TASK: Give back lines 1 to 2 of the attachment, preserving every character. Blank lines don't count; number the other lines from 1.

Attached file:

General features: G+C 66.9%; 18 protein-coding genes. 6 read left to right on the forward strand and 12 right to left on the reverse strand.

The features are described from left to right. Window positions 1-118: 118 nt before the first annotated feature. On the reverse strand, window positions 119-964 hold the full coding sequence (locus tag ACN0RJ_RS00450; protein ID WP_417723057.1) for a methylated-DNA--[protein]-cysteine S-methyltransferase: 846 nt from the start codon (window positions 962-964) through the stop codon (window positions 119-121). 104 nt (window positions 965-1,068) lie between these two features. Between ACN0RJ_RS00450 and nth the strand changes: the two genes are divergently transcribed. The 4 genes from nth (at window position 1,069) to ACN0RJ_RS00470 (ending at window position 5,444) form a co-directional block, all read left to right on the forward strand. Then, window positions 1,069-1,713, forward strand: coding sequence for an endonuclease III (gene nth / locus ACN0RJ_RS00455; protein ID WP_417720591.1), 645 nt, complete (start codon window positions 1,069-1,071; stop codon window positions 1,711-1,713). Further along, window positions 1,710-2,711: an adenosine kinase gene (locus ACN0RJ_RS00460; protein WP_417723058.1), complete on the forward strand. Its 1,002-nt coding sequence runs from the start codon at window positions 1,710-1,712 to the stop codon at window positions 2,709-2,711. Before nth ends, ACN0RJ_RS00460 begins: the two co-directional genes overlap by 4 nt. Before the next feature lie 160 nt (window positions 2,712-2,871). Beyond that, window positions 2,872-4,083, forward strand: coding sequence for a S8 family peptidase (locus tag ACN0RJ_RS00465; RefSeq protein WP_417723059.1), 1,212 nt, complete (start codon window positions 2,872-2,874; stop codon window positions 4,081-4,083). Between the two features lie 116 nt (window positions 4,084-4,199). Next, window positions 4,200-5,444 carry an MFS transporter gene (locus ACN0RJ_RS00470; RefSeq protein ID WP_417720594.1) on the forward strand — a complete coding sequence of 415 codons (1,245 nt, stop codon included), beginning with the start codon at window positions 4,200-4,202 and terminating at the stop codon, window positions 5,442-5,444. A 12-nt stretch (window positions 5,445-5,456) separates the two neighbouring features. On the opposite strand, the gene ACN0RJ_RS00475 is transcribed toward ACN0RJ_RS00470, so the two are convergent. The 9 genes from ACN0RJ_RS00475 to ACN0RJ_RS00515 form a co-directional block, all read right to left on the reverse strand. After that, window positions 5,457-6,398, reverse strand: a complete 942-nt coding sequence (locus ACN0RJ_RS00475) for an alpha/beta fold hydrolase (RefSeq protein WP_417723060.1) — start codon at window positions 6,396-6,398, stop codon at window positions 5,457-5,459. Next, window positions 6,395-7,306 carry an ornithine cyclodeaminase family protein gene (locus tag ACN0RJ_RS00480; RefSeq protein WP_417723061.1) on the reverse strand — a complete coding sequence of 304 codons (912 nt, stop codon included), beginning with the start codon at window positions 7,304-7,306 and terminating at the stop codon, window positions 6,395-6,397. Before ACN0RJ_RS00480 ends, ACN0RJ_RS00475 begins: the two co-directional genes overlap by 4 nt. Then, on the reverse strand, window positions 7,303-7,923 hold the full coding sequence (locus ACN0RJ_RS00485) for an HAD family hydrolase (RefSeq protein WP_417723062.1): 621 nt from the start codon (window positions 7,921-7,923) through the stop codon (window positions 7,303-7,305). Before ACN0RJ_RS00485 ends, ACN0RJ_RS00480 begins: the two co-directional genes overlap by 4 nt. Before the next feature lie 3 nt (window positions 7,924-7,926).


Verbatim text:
General features: G+C 66.9%; 18 protein-coding genes. 6 read left to right on the forward strand and 12 right to left on the reverse strand.

The features are described from left to right. Window positions 1-118: 118 nt before the first annotated feature. On the reverse strand, window positions 119-964 hold the full coding sequence (locus tag ACN0RJ_RS00450; protein ID WP_417723057.1) for a methylated-DNA--[protein]-cysteine S-methyltransferase: 846 nt from the start codon (window positions 962-964) through the stop codon (window positions 119-121). 104 nt (window positions 965-1,068) lie between these two features. Between ACN0RJ_RS00450 and nth the strand changes: the two genes are divergently transcribed. The 4 genes from nth (at window position 1,069) to ACN0RJ_RS00470 (ending at window position 5,444) form a co-directional block, all read left to right on the forward strand. Then, window positions 1,069-1,713, forward strand: coding sequence for an endonuclease III (gene nth / locus ACN0RJ_RS00455; protein ID WP_417720591.1), 645 nt, complete (start codon window positions 1,069-1,071; stop codon window positions 1,711-1,713). Further along, window positions 1,710-2,711: an adenosine kinase gene (locus ACN0RJ_RS00460; protein WP_417723058.1), complete on the forward strand. Its 1,002-nt coding sequence runs from the start codon at window positions 1,710-1,712 to the stop codon at window positions 2,709-2,711. Before nth ends, ACN0RJ_RS00460 begins: the two co-directional genes overlap by 4 nt. Before the next feature lie 160 nt (window positions 2,712-2,871). Beyond that, window positions 2,872-4,083, forward strand: coding sequence for a S8 family peptidase (locus tag ACN0RJ_RS00465; RefSeq protein WP_417723059.1), 1,212 nt, complete (start codon window positions 2,872-2,874; stop codon window positions 4,081-4,083). Between the two features lie 116 nt (window positions 4,084-4,199). Next, window positions 4,200-5,444 carry an MFS transporter gene (locus ACN0RJ_RS00470; RefSeq protein ID WP_417720594.1) on the forward strand — a complete coding sequence of 415 codons (1,245 nt, stop codon included), beginning with the start codon at window positions 4,200-4,202 and terminating at the stop codon, window positions 5,442-5,444. A 12-nt stretch (window positions 5,445-5,456) separates the two neighbouring features. On the opposite strand, the gene ACN0RJ_RS00475 is transcribed toward ACN0RJ_RS00470, so the two are convergent. The 9 genes from ACN0RJ_RS00475 to ACN0RJ_RS00515 form a co-directional block, all read right to left on the reverse strand. After that, window positions 5,457-6,398, reverse strand: a complete 942-nt coding sequence (locus ACN0RJ_RS00475) for an alpha/beta fold hydrolase (RefSeq protein WP_417723060.1) — start codon at window positions 6,396-6,398, stop codon at window positions 5,457-5,459. Next, window positions 6,395-7,306 carry an ornithine cyclodeaminase family protein gene (locus tag ACN0RJ_RS00480; RefSeq protein WP_417723061.1) on the reverse strand — a complete coding sequence of 304 codons (912 nt, stop codon included), beginning with the start codon at window positions 7,304-7,306 and terminating at the stop codon, window positions 6,395-6,397. Before ACN0RJ_RS00480 ends, ACN0RJ_RS00475 begins: the two co-directional genes overlap by 4 nt. Then, on the reverse strand, window positions 7,303-7,923 hold the full coding sequence (locus ACN0RJ_RS00485) for an HAD family hydrolase (RefSeq protein WP_417723062.1): 621 nt from the start codon (window positions 7,921-7,923) through the stop codon (window positions 7,303-7,305). Before ACN0RJ_RS00485 ends, ACN0RJ_RS00480 begins: the two co-directional genes overlap by 4 nt. Before the next feature lie 3 nt (window positions 7,924-7,926).